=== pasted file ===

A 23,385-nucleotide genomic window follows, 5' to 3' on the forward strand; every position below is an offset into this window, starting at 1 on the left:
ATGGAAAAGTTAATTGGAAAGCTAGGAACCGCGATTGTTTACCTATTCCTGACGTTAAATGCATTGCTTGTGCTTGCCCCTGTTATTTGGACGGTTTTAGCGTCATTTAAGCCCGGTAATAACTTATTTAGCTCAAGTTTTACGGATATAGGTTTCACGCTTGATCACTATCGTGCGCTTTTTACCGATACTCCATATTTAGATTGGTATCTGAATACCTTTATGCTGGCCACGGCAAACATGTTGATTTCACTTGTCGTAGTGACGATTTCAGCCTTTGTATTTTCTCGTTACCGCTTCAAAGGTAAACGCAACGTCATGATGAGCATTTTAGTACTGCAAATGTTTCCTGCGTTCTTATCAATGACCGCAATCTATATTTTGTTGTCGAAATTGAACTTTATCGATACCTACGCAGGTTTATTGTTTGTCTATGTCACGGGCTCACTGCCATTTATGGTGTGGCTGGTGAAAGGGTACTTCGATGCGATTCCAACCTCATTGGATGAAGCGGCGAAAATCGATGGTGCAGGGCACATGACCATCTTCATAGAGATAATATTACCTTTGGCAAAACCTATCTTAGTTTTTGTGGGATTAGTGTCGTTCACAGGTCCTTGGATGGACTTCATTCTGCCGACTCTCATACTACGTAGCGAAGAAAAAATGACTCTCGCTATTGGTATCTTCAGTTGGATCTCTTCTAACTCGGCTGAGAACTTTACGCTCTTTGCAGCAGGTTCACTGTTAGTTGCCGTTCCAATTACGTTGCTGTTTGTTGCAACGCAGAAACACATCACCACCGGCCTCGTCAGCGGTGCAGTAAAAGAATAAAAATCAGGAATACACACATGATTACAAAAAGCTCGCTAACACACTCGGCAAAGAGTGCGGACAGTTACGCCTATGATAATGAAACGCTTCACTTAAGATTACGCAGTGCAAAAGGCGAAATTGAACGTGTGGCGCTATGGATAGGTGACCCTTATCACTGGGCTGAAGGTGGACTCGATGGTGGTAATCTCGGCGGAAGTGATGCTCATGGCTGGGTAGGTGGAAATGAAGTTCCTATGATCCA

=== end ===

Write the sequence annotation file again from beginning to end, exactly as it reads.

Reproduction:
A 23,385-nucleotide genomic window follows, 5' to 3' on the forward strand; every position below is an offset into this window, starting at 1 on the left:
ATGGAAAAGTTAATTGGAAAGCTAGGAACCGCGATTGTTTACCTATTCCTGACGTTAAATGCATTGCTTGTGCTTGCCCCTGTTATTTGGACGGTTTTAGCGTCATTTAAGCCCGGTAATAACTTATTTAGCTCAAGTTTTACGGATATAGGTTTCACGCTTGATCACTATCGTGCGCTTTTTACCGATACTCCATATTTAGATTGGTATCTGAATACCTTTATGCTGGCCACGGCAAACATGTTGATTTCACTTGTCGTAGTGACGATTTCAGCCTTTGTATTTTCTCGTTACCGCTTCAAAGGTAAACGCAACGTCATGATGAGCATTTTAGTACTGCAAATGTTTCCTGCGTTCTTATCAATGACCGCAATCTATATTTTGTTGTCGAAATTGAACTTTATCGATACCTACGCAGGTTTATTGTTTGTCTATGTCACGGGCTCACTGCCATTTATGGTGTGGCTGGTGAAAGGGTACTTCGATGCGATTCCAACCTCATTGGATGAAGCGGCGAAAATCGATGGTGCAGGGCACATGACCATCTTCATAGAGATAATATTACCTTTGGCAAAACCTATCTTAGTTTTTGTGGGATTAGTGTCGTTCACAGGTCCTTGGATGGACTTCATTCTGCCGACTCTCATACTACGTAGCGAAGAAAAAATGACTCTCGCTATTGGTATCTTCAGTTGGATCTCTTCTAACTCGGCTGAGAACTTTACGCTCTTTGCAGCAGGTTCACTGTTAGTTGCCGTTCCAATTACGTTGCTGTTTGTTGCAACGCAGAAACACATCACCACCGGCCTCGTCAGCGGTGCAGTAAAAGAATAAAAATCAGGAATACACACATGATTACAAAAAGCTCGCTAACACACTCGGCAAAGAGTGCGGACAGTTACGCCTATGATAATGAAACGCTTCACTTAAGATTACGCAGTGCAAAAGGCGAAATTGAACGTGTGGCGCTATGGATAGGTGACCCTTATCACTGGGCTGAAGGTGGACTCGATGGTGGTAATCTCGGCGGAAGTGATGCTCATGGCTGGGTAGGTGGAAATGAAGTTCCTATGATCCA